Following consultation with the CEO Network earlier this week, Chambers Ireland generated a list of key priorities for the successful and sustainable re-opening of Ireland’s economy.
CEO, Chambers Ireland, Ian Talbot said, “First and foremost, the priority for our members is that the reopening be sustainable. We must not find ourselves in the same situation as last year where reopening too quickly was followed by a spike in infections and another lockdown. This outcome would be unacceptable to our members.”
Timelines for a Sustainable Reopening
A sustainable re-opening must be balanced with a strategy that gives businesses tangible information to work with. “Businesses that have been closed will need sufficient notice on when they can reopen to facilitate stock replenishment, any required staff recruitment, training provision and necessary adaptations.
Sustained Financial Support
Along with clarity on dates, our members urgently need certainty on financial supports. With existing extensions in place until June, vulnerable business must be given certainty on how long wage supports, grant aid, waivers and debt warehousing will be available for.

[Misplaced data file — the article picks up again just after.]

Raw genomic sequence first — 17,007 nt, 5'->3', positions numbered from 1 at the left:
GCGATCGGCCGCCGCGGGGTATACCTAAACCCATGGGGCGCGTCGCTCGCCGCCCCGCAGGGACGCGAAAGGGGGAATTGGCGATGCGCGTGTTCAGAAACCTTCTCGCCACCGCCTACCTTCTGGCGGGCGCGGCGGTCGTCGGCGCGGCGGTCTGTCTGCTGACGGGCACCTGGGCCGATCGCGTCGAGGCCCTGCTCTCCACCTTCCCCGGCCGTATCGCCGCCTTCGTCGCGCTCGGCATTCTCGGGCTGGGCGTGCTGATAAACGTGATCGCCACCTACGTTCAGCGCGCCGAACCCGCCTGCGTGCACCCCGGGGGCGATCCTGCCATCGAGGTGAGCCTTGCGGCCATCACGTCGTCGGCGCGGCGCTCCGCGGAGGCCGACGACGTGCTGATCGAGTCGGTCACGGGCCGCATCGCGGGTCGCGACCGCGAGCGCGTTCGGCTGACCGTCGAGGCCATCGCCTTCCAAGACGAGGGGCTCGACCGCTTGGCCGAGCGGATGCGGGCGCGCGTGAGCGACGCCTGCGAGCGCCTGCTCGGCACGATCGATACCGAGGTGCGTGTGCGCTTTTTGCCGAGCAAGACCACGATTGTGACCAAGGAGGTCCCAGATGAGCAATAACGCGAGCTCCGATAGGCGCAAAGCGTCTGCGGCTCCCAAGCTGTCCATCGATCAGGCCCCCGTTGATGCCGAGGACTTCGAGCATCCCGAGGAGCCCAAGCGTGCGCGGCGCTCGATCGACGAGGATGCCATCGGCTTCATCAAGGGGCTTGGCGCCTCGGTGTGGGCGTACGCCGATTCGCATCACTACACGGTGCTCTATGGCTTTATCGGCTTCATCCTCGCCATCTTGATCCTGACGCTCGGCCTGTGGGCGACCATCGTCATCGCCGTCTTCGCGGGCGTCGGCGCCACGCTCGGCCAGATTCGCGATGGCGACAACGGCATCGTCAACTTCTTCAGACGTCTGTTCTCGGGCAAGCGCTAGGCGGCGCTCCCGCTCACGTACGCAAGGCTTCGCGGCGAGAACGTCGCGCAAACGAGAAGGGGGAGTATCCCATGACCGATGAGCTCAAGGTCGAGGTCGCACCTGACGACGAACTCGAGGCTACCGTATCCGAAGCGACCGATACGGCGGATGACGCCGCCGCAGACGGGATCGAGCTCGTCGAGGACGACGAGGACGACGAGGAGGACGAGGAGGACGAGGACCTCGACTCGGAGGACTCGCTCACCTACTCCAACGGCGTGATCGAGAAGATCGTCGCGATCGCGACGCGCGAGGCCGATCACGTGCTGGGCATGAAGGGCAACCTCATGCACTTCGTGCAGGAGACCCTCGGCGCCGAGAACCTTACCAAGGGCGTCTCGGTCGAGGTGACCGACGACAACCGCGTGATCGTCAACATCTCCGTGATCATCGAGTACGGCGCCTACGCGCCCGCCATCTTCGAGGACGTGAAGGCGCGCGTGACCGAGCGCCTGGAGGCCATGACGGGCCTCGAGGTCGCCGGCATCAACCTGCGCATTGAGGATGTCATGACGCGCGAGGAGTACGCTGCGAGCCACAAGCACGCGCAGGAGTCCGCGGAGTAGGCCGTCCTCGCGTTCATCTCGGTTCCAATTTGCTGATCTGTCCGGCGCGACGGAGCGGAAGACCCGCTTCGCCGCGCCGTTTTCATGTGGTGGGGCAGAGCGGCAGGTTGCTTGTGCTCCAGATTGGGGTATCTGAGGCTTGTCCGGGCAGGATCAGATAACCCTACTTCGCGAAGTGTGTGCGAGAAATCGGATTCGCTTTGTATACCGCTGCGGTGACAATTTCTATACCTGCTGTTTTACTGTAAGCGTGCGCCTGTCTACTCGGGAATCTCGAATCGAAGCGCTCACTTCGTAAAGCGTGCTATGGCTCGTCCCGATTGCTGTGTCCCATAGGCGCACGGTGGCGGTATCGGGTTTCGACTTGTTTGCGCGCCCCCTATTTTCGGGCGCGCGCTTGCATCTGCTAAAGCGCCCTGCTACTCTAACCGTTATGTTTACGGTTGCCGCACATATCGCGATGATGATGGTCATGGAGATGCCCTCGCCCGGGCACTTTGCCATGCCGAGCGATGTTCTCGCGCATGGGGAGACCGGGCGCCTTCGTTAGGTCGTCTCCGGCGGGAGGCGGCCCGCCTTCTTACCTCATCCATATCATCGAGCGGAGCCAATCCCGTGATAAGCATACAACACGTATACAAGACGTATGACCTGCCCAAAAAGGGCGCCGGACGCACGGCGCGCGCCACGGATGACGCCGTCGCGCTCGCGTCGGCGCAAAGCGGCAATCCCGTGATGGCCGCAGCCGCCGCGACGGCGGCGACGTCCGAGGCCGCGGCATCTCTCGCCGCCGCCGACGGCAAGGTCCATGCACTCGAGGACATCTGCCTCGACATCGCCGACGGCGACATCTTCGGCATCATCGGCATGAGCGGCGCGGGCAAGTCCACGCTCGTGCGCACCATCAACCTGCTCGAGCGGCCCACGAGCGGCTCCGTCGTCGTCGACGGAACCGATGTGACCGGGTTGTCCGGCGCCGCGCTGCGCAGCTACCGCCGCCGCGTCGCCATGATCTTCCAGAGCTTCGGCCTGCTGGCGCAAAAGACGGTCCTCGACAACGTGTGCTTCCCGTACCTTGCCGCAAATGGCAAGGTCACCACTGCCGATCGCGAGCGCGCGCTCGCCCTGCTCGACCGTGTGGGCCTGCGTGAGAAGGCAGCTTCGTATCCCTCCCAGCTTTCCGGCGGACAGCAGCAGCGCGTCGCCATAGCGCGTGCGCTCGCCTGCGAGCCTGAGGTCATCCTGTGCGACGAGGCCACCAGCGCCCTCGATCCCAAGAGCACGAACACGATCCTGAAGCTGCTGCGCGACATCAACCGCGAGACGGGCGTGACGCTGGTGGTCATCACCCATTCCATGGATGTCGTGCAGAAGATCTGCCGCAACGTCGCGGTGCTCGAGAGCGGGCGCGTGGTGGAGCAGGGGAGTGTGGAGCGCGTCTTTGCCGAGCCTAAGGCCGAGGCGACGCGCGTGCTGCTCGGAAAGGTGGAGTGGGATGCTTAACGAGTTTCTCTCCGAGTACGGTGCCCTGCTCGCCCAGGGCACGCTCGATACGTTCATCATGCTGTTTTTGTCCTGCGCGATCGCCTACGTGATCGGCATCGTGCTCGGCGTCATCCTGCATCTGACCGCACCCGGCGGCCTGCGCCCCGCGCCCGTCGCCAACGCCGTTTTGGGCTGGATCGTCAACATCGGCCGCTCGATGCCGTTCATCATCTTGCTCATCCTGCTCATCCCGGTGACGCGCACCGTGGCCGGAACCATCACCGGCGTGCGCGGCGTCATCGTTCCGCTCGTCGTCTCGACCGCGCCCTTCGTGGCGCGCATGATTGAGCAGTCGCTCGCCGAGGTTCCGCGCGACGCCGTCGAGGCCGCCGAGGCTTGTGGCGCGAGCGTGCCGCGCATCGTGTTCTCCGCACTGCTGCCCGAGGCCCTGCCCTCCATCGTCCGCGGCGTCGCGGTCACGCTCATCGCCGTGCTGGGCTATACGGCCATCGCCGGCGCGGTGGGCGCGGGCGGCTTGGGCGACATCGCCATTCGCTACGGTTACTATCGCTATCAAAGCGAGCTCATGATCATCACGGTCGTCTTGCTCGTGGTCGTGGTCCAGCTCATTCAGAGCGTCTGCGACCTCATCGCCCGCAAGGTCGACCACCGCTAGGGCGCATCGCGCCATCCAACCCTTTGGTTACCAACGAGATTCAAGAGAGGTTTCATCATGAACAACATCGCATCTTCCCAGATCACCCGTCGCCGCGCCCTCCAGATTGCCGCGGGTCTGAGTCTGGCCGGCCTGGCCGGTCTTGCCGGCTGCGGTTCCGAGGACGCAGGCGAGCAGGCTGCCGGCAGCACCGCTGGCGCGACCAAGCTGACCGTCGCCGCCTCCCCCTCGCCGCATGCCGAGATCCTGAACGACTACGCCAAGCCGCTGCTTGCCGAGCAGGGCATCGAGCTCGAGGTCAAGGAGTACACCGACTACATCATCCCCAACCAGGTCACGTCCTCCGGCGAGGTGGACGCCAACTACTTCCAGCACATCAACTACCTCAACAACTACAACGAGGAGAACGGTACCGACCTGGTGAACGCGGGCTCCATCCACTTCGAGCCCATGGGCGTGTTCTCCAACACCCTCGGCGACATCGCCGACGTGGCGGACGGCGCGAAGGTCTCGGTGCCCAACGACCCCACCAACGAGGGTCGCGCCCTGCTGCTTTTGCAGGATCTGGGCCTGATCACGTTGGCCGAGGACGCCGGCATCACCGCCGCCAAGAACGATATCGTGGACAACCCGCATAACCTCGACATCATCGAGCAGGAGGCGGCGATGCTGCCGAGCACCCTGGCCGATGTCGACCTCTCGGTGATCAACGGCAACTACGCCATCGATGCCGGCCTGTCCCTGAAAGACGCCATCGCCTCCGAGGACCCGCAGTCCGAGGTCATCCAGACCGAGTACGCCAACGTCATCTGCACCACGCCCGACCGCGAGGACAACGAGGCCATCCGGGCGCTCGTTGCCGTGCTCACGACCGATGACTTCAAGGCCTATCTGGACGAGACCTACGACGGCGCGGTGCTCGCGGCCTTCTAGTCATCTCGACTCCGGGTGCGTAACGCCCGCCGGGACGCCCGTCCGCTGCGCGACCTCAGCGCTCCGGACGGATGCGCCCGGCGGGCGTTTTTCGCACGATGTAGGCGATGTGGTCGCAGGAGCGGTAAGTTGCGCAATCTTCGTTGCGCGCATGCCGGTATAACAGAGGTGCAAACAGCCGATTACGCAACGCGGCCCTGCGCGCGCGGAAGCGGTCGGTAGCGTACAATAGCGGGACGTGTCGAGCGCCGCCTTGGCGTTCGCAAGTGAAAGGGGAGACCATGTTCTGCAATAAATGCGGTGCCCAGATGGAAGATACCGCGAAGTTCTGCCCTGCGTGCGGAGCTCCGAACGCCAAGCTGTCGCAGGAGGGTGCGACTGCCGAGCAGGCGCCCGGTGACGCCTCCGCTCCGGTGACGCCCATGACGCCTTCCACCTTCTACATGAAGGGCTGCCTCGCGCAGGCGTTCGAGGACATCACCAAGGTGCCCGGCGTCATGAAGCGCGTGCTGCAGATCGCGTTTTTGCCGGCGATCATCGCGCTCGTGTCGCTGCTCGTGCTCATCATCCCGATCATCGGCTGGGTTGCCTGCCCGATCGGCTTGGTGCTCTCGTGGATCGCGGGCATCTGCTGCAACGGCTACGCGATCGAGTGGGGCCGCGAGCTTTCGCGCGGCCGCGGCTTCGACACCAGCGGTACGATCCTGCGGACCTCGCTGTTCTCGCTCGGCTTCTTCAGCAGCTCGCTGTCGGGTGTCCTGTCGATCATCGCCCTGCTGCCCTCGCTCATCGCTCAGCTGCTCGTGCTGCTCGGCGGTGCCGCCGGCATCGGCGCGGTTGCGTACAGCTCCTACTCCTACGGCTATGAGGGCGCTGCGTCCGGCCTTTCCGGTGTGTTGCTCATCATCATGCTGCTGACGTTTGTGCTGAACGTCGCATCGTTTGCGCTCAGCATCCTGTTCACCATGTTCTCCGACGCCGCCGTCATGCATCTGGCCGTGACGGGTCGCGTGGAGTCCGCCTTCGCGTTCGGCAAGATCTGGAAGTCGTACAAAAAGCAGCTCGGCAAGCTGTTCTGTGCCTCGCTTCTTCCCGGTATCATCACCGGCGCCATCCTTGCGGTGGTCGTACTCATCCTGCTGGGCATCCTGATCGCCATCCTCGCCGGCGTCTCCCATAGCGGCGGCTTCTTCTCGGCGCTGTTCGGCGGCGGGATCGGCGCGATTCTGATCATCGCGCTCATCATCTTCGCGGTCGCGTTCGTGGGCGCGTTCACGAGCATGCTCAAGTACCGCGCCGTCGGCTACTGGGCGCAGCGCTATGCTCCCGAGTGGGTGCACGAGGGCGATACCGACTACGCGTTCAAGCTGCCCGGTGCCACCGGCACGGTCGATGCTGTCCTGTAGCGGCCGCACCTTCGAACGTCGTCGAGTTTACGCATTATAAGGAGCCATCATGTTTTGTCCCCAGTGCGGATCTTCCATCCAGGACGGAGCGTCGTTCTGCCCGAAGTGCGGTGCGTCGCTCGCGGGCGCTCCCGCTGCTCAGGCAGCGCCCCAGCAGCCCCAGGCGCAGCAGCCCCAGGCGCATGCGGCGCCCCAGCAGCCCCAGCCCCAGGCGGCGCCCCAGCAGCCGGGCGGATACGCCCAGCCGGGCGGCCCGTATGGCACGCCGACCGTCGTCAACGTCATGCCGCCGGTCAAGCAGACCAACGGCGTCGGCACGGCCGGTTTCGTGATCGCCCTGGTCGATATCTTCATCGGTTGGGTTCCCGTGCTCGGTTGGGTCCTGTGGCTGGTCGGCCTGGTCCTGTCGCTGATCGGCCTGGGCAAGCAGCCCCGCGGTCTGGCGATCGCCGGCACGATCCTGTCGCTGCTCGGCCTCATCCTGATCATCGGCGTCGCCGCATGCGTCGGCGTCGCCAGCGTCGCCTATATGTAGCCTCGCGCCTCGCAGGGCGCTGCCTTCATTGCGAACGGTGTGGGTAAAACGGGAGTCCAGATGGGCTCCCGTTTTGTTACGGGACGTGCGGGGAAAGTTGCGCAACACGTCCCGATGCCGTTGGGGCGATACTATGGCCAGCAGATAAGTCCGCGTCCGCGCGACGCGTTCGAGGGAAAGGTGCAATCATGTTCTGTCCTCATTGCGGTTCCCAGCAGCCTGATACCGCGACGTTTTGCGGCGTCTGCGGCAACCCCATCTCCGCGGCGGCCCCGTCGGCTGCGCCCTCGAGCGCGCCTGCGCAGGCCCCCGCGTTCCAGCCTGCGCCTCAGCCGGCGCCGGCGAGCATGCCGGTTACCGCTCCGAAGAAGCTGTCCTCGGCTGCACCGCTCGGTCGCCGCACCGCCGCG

Being realistic, many businesses will require some degree of financial support for the remainder of this year. It is likely a Supplementary Budget, much like last year’s July Stimulus, will be necessary to give these guarantees. The sooner financial clarity can be given, the sooner vulnerable sectors can plan.
Support for Towns and Cities
Finally, Chambers Ireland called on Government to prioritise supports for urban centres. While elements of the vaccine roll out are beyond our control, the reopening of our shared urban space is within our power.
Said Ian Talbot,”While we welcome measures announced to date, including financial grants and relaxed regulations for outdoor dining, we need significantly more coordination and ambition.
There continues to be too much inconsistency across the country with respect to the pace of activity. This inconsistency will only hurt local economies. We call on elected members and Local Authority officials to work together and prioritise projects that support dwell time, inclusive urban spaces, pedestrianisation and the evening economy. Without this, we risk a two-tier recovery, exacerbating the impact of the pandemic for the places left behind.”